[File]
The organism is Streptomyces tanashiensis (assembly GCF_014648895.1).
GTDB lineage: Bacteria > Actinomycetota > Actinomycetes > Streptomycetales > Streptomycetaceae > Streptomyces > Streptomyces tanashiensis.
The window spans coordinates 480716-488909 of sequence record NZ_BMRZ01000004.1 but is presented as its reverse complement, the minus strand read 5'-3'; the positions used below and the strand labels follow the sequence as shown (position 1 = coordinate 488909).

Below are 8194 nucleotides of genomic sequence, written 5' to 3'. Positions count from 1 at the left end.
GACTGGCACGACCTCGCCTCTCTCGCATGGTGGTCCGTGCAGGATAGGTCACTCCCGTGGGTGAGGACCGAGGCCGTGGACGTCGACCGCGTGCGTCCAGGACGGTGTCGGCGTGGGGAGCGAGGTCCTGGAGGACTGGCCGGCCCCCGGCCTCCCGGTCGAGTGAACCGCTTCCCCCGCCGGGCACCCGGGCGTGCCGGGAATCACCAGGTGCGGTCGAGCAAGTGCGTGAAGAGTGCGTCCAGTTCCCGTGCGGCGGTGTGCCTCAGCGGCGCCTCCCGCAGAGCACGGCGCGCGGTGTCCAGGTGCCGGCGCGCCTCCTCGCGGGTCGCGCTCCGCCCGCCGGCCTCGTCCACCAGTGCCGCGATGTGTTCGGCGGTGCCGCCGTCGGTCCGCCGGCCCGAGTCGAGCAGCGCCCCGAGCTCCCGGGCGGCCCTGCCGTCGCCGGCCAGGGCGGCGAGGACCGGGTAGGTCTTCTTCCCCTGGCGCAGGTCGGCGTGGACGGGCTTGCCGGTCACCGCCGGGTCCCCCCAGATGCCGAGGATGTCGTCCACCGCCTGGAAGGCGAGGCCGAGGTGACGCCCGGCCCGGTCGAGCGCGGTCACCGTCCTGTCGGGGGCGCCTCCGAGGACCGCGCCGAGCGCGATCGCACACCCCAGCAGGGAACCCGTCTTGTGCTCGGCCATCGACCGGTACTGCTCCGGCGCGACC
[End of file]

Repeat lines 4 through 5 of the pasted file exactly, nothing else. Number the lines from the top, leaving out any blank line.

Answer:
Below are 8194 nucleotides of genomic sequence, written 5' to 3'. Positions count from 1 at the left end.
GACTGGCACGACCTCGCCTCTCTCGCATGGTGGTCCGTGCAGGATAGGTCACTCCCGTGGGTGAGGACCGAGGCCGTGGACGTCGACCGCGTGCGTCCAGGACGGTGTCGGCGTGGGGAGCGAGGTCCTGGAGGACTGGCCGGCCCCCGGCCTCCCGGTCGAGTGAACCGCTTCCCCCGCCGGGCACCCGGGCGTGCCGGGAATCACCAGGTGCGGTCGAGCAAGTGCGTGAAGAGTGCGTCCAGTTCCCGTGCGGCGGTGTGCCTCAGCGGCGCCTCCCGCAGAGCACGGCGCGCGGTGTCCAGGTGCCGGCGCGCCTCCTCGCGGGTCGCGCTCCGCCCGCCGGCCTCGTCCACCAGTGCCGCGATGTGTTCGGCGGTGCCGCCGTCGGTCCGCCGGCCCGAGTCGAGCAGCGCCCCGAGCTCCCGGGCGGCCCTGCCGTCGCCGGCCAGGGCGGCGAGGACCGGGTAGGTCTTCTTCCCCTGGCGCAGGTCGGCGTGGACGGGCTTGCCGGTCACCGCCGGGTCCCCCCAGATGCCGAGGATGTCGTCCACCGCCTGGAAGGCGAGGCCGAGGTGACGCCCGGCCCGGTCGAGCGCGGTCACCGTCCTGTCGGGGGCGCCTCCGAGGACCGCGCCGAGCGCGATCGCACACCCCAGCAGGGAACCCGTCTTGTGCTCGGCCATCGACCGGTACTGCTCCGGCGCGACC